Creating a collaborative learning opportunity through a podcast assignment
This blog post is part two in an ongoing series from English faculty member Nolde Alexius. Check out the first installment detailing the technology and learning outcomes from this assignment.
A podcast is a wonderful opportunity for in-class collaboration. To create productive and meaningful collaborative experiences, be thoughtful about how you will guide students to form their podcast groups. Help them to ensure that their groups are made of students who share their interests or their academic discipline, and who possess collaborative potential or, in other words, a productive work ethic. To approach the task of forming student groups I assigned students a homework assignment that required their identification of research project interests as well as their criteria for staying motivated in a project. During class, students shared their completed worksheets with one another and self-selected their group members after careful consideration.
As for the specific content you would like your students to discuss during their podcast, consider that the seemingly insurmountable, apparently baked-in problem a lot of us have in our courses, the one we encounter every semester (mine is designing a useful and accessible approach to gathering and analyzing scholarly articles for undergraduate English composition students) is a wonderfully rewarding scope for a podcast assignment. When students talk with one another they discover what they know and what they don’t, they articulate their questions and the obstacles they perceive to doing their work, and they internalize key concepts that they ultimately can apply in your course. That problematic area you have been wanting to address in your course may be beautifully confronted by your students within the context of a podcast assignment.
As with any new assignment, I discovered areas to improve:
Dead air. On one hand, the unscripted nature of my podcast assignment resulted in spontaneity and enthusiasm in my students’ conversations. On the other hand, a few podcast groups encountered a moment during which none of them spoke, commonly referred to as dead air. Consider that knowing how to talk about their topic is important to students. Giving them a bit of a structure that will accommodate a conversation while avoiding a script means they will be more likely to avoid dead air. A general rule of thumb I found important to explain was that the entire group is responsible for avoiding dead air. All group members should be ready to keep the conversation going.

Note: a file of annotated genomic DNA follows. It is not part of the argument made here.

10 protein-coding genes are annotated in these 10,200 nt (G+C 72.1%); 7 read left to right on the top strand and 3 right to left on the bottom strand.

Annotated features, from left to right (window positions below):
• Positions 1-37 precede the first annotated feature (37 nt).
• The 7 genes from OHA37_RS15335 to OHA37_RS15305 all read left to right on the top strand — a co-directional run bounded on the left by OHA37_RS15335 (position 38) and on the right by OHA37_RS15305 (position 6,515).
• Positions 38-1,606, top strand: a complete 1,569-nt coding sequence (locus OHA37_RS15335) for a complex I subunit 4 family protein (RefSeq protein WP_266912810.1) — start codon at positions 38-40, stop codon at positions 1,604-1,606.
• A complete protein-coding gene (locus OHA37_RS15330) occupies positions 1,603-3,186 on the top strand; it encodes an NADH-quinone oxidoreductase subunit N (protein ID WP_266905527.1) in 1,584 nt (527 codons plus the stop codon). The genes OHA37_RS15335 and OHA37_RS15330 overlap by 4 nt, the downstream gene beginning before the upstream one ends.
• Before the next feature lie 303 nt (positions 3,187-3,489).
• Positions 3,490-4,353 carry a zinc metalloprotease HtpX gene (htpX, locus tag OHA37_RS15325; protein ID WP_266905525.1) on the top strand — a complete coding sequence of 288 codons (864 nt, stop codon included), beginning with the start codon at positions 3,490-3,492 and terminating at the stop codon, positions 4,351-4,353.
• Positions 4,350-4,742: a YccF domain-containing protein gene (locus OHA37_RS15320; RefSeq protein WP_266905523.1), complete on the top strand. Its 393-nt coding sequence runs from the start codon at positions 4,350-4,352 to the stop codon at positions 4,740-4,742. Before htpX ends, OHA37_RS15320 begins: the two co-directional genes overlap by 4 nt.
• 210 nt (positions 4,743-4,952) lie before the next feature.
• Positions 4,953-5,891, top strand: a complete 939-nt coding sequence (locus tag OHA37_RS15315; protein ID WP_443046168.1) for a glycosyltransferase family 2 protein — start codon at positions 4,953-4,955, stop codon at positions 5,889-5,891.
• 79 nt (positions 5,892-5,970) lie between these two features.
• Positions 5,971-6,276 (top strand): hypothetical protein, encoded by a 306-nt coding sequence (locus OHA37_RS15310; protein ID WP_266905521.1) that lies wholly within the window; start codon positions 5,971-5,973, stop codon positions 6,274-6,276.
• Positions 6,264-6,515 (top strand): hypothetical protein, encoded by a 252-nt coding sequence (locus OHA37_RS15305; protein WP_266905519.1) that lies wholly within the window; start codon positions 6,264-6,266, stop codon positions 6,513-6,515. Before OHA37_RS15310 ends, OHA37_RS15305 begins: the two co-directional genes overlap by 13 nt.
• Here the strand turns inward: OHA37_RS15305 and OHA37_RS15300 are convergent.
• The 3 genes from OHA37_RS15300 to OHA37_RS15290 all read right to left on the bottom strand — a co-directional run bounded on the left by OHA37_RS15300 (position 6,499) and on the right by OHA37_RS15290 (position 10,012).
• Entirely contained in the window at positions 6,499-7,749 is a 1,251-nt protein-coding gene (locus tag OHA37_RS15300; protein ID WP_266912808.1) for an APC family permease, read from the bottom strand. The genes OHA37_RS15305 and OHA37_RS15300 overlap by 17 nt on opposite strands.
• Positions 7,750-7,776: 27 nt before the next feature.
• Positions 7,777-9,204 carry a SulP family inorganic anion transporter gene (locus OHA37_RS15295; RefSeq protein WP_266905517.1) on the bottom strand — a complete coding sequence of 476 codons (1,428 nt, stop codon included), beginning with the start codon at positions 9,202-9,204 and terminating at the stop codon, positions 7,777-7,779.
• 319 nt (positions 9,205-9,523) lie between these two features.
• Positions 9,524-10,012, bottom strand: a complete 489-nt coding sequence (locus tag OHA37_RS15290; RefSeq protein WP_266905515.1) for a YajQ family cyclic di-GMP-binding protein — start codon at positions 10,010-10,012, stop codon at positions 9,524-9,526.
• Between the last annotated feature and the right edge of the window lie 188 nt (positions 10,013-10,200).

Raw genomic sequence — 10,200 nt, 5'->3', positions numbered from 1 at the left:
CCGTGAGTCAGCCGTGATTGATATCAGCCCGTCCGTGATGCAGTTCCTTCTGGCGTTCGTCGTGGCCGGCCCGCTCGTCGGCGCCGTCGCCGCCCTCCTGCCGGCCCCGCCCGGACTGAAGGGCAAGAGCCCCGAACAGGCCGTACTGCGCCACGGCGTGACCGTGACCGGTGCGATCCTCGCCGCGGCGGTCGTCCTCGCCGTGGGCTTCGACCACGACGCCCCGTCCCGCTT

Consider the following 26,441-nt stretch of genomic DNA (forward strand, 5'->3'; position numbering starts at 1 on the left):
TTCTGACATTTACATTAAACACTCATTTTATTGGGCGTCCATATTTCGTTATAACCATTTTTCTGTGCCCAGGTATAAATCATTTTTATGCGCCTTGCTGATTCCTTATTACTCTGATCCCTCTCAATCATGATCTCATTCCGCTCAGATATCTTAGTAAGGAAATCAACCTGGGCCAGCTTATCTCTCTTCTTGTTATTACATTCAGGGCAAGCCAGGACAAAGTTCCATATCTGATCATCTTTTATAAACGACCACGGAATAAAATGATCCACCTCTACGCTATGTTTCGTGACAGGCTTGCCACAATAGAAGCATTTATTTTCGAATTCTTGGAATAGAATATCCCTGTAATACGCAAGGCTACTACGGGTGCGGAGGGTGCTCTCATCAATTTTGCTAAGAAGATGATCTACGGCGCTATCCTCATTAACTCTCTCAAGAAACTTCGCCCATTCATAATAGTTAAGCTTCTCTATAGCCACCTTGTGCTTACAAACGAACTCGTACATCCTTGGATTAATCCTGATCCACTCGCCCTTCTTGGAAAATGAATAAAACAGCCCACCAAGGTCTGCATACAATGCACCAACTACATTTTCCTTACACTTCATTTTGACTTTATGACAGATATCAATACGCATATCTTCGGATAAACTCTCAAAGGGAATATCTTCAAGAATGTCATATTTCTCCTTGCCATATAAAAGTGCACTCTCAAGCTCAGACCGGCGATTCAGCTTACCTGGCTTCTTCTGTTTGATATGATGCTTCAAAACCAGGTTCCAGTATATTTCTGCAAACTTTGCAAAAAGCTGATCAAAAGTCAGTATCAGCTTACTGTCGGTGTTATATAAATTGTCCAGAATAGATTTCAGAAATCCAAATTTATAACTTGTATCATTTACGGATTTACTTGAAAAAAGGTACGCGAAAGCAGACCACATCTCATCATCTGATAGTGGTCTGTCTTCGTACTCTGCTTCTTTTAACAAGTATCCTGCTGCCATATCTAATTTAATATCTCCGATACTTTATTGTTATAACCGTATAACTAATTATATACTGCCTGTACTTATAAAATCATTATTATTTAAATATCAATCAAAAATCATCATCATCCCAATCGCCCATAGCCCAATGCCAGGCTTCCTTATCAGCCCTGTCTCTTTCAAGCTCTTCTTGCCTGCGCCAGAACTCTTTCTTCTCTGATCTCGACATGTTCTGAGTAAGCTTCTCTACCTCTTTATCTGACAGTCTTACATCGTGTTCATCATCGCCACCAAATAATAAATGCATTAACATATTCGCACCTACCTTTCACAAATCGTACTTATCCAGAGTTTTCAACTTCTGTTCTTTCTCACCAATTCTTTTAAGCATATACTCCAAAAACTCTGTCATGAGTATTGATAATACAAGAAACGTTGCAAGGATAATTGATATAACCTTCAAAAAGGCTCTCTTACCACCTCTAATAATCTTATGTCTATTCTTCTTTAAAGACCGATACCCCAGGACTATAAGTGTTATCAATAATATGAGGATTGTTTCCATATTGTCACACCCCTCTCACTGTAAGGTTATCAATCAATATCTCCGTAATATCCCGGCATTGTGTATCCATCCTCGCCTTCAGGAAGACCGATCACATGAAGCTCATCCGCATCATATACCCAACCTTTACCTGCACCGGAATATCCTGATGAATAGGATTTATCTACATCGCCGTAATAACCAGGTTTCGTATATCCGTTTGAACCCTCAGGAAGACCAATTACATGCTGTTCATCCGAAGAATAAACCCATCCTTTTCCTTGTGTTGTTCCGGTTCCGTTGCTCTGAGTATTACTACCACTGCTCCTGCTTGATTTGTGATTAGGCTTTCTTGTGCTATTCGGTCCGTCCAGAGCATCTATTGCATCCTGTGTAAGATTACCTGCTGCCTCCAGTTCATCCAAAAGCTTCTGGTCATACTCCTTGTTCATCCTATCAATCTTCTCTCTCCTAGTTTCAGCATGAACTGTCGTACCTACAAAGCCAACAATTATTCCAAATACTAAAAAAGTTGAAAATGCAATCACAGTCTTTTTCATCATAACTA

Equitable Participation is not the same as Equal Participation. My podcast assignment instructions explained that every student was required to converse during the podcast. For practical reasons I did not specify a minimum number of minutes every student was required to talk. Two or three groups experienced one of their members taking up so much of the air that little time remained for the other members to converse. Another problem arose when one group member interrupted and diverted a lively conversation in order to make sure he participated. In your instructions, address this possibility with your students. For example, ask them to discuss how the ideas they will each contribute build, or otherwise relate.
Keeping time. If you are timing your students’ podcasts then set your timer one minute longer than required. At the required time, signal your students that their time is up. They’ll know they have one more minute to conclude their podcast. This will allow them to avoid an abrupt end to their conversation.
At the final step of the assignment, assigning grades to your students, you have several options to consider. Do you want to assign a grade based on your real time experience of listening to your students converse? Do you want to play back the podcasts before grading? Do you envision additional learning outcomes that may be achieved if students possess recordings of their podcasts? After all, a delivered podcast is a text in the form of unadulterated sound, leaving visual images to the audience’s imagination. How could your students continue to learn and discuss your course material, armed with an audio version of their own learning process?
Are you interested in adding an assignment like Nolde's to your course? CxC is here to help you design an effective C-I course that integrates technology like podcasting. Reach out at firstname.lastname@example.org and let us know how we can help!